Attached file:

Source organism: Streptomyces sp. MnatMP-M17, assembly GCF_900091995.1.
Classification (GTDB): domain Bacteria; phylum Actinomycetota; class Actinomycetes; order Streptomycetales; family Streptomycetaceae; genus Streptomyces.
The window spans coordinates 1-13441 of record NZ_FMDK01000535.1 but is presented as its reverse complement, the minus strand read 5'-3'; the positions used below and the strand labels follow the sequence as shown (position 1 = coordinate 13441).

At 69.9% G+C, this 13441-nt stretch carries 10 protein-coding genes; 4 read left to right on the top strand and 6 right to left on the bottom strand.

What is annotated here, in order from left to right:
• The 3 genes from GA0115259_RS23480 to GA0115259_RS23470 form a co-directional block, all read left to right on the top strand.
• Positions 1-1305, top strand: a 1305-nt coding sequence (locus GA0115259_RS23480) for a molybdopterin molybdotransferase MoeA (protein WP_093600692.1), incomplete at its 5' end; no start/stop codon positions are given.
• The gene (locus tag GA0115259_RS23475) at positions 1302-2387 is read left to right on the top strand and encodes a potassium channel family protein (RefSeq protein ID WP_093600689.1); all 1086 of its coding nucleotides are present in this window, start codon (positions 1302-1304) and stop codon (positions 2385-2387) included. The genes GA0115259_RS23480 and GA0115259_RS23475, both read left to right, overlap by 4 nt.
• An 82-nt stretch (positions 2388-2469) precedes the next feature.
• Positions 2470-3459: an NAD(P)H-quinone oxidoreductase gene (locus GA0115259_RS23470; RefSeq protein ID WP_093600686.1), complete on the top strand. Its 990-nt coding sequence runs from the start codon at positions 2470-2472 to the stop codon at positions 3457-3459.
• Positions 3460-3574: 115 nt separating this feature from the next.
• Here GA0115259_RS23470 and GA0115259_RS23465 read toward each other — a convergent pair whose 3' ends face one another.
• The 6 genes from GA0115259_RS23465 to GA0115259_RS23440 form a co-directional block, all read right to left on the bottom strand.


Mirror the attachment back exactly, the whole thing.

Source organism: Streptomyces sp. MnatMP-M17, assembly GCF_900091995.1.
Classification (GTDB): domain Bacteria; phylum Actinomycetota; class Actinomycetes; order Streptomycetales; family Streptomycetaceae; genus Streptomyces.
The window spans coordinates 1-13441 of record NZ_FMDK01000535.1 but is presented as its reverse complement, the minus strand read 5'-3'; the positions used below and the strand labels follow the sequence as shown (position 1 = coordinate 13441).

At 69.9% G+C, this 13441-nt stretch carries 10 protein-coding genes; 4 read left to right on the top strand and 6 right to left on the bottom strand.

What is annotated here, in order from left to right:
• The 3 genes from GA0115259_RS23480 to GA0115259_RS23470 form a co-directional block, all read left to right on the top strand.
• Positions 1-1305, top strand: a 1305-nt coding sequence (locus GA0115259_RS23480) for a molybdopterin molybdotransferase MoeA (protein WP_093600692.1), incomplete at its 5' end; no start/stop codon positions are given.
• The gene (locus tag GA0115259_RS23475) at positions 1302-2387 is read left to right on the top strand and encodes a potassium channel family protein (RefSeq protein ID WP_093600689.1); all 1086 of its coding nucleotides are present in this window, start codon (positions 1302-1304) and stop codon (positions 2385-2387) included. The genes GA0115259_RS23480 and GA0115259_RS23475, both read left to right, overlap by 4 nt.
• An 82-nt stretch (positions 2388-2469) precedes the next feature.
• Positions 2470-3459: an NAD(P)H-quinone oxidoreductase gene (locus GA0115259_RS23470; RefSeq protein ID WP_093600686.1), complete on the top strand. Its 990-nt coding sequence runs from the start codon at positions 2470-2472 to the stop codon at positions 3457-3459.
• Positions 3460-3574: 115 nt separating this feature from the next.
• Here GA0115259_RS23470 and GA0115259_RS23465 read toward each other — a convergent pair whose 3' ends face one another.
• The 6 genes from GA0115259_RS23465 to GA0115259_RS23440 form a co-directional block, all read right to left on the bottom strand.